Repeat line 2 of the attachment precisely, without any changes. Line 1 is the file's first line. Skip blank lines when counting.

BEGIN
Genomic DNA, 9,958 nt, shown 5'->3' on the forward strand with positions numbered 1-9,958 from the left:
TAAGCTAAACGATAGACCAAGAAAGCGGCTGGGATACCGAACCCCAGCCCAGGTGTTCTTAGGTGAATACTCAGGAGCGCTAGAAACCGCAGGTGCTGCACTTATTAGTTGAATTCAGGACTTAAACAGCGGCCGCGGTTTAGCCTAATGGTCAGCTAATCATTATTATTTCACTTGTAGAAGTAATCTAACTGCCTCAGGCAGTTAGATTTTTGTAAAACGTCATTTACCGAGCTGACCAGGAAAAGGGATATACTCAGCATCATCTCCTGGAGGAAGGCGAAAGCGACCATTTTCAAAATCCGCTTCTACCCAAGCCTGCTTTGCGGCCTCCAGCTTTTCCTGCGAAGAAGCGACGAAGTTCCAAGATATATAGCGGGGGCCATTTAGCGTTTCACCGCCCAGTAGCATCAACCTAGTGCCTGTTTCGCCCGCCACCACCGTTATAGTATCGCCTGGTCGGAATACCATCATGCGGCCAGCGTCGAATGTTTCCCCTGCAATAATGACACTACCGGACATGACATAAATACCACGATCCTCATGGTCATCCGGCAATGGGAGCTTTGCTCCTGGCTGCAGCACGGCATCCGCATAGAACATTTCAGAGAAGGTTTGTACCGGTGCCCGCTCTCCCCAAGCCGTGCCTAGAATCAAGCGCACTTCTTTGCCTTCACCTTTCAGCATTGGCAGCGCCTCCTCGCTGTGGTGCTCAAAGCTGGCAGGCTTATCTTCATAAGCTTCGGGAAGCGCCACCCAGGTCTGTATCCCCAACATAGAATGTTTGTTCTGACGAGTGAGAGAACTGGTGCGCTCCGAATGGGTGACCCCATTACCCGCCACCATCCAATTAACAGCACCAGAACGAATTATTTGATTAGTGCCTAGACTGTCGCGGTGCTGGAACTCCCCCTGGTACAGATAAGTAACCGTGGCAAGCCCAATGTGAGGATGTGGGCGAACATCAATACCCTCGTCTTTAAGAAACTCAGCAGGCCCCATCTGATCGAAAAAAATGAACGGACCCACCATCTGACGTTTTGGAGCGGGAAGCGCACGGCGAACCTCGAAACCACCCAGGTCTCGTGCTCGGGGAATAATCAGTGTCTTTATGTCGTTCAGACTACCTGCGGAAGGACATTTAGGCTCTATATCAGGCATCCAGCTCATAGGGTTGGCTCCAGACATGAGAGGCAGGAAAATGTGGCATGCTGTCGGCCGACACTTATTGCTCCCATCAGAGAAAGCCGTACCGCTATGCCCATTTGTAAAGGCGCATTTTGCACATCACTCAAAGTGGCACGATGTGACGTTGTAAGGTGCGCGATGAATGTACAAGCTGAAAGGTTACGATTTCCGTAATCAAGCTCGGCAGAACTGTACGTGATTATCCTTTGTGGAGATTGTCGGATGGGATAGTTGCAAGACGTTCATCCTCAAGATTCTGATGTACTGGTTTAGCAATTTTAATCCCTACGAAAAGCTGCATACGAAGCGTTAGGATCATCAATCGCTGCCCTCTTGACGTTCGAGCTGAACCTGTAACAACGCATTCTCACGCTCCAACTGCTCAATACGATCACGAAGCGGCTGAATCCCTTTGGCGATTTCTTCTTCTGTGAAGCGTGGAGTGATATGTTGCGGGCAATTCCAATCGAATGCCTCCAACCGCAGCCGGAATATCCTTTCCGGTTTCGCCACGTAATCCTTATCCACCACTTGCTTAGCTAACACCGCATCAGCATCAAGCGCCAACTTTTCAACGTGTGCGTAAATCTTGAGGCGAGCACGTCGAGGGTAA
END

TAAGCTAAACGATAGACCAAGAAAGCGGCTGGGATACCGAACCCCAGCCCAGGTGTTCTTAGGTGAATACTCAGGAGCGCTAGAAACCGCAGGTGCTGCACTTATTAGTTGAATTCAGGACTTAAACAGCGGCCGCGGTTTAGCCTAATGGTCAGCTAATCATTATTATTTCACTTGTAGAAGTAATCTAACTGCCTCAGGCAGTTAGATTTTTGTAAAACGTCATTTACCGAGCTGACCAGGAAAAGGGATATACTCAGCATCATCTCCTGGAGGAAGGCGAAAGCGACCATTTTCAAAATCCGCTTCTACCCAAGCCTGCTTTGCGGCCTCCAGCTTTTCCTGCGAAGAAGCGACGAAGTTCCAAGATATATAGCGGGGGCCATTTAGCGTTTCACCGCCCAGTAGCATCAACCTAGTGCCTGTTTCGCCCGCCACCACCGTTATAGTATCGCCTGGTCGGAATACCATCATGCGGCCAGCGTCGAATGTTTCCCCTGCAATAATGACACTACCGGACATGACATAAATACCACGATCCTCATGGTCATCCGGCAATGGGAGCTTTGCTCCTGGCTGCAGCACGGCATCCGCATAGAACATTTCAGAGAAGGTTTGTACCGGTGCCCGCTCTCCCCAAGCCGTGCCTAGAATCAAGCGCACTTCTTTGCCTTCACCTTTCAGCATTGGCAGCGCCTCCTCGCTGTGGTGCTCAAAGCTGGCAGGCTTATCTTCATAAGCTTCGGGAAGCGCCACCCAGGTCTGTATCCCCAACATAGAATGTTTGTTCTGACGAGTGAGAGAACTGGTGCGCTCCGAATGGGTGACCCCATTACCCGCCACCATCCAATTAACAGCACCAGAACGAATTATTTGATTAGTGCCTAGACTGTCGCGGTGCTGGAACTCCCCCTGGTACAGATAAGTAACCGTGGCAAGCCCAATGTGAGGATGTGGGCGAACATCAATACCCTCGTCTTTAAGAAACTCAGCAGGCCCCATCTGATCGAAAAAAATGAACGGACCCACCATCTGACGTTTTGGAGCGGGAAGCGCACGGCGAACCTCGAAACCACCCAGGTCTCGTGCTCGGGGAATAATCAGTGTCTTTATGTCGTTCAGACTACCTGCGGAAGGACATTTAGGCTCTATATCAGGCATCCAGCTCATAGGGTTGGCTCCAGACATGAGAGGCAGGAAAATGTGGCATGCTGTCGGCCGACACTTATTGCTCCCATCAGAGAAAGCCGTACCGCTATGCCCATTTGTAAAGGCGCATTTTGCACATCACTCAAAGTGGCACGATGTGACGTTGTAAGGTGCGCGATGAATGTACAAGCTGAAAGGTTACGATTTCCGTAATCAAGCTCGGCAGAACTGTACGTGATTATCCTTTGTGGAGATTGTCGGATGGGATAGTTGCAAGACGTTCATCCTCAAGATTCTGATGTACTGGTTTAGCAATTTTAATCCCTACGAAAAGCTGCATACGAAGCGTTAGGATCATCAATCGCTGCCCTCTTGACGTTCGAGCTGAACCTGTAACAACGCATTCTCACGCTCCAACTGCTCAATACGATCACGAAGCGGCTGAATCCCTTTGGCGATTTCTTCTTCTGTGAAGCGTGGAGTGATATGTTGCGGGCAATTCCAATCGAATGCCTCCAACCGCAGCCGGAATATCCTTTCCGGTTTCGCCACGTAATCCTTATCCACCACTTGCTTAGCTAACACCGCATCAGCATCAAGCGCCAACTTTTCAACGTGTGCGTAAATCTTGAGGCGAGCACGTCGAGGGTAA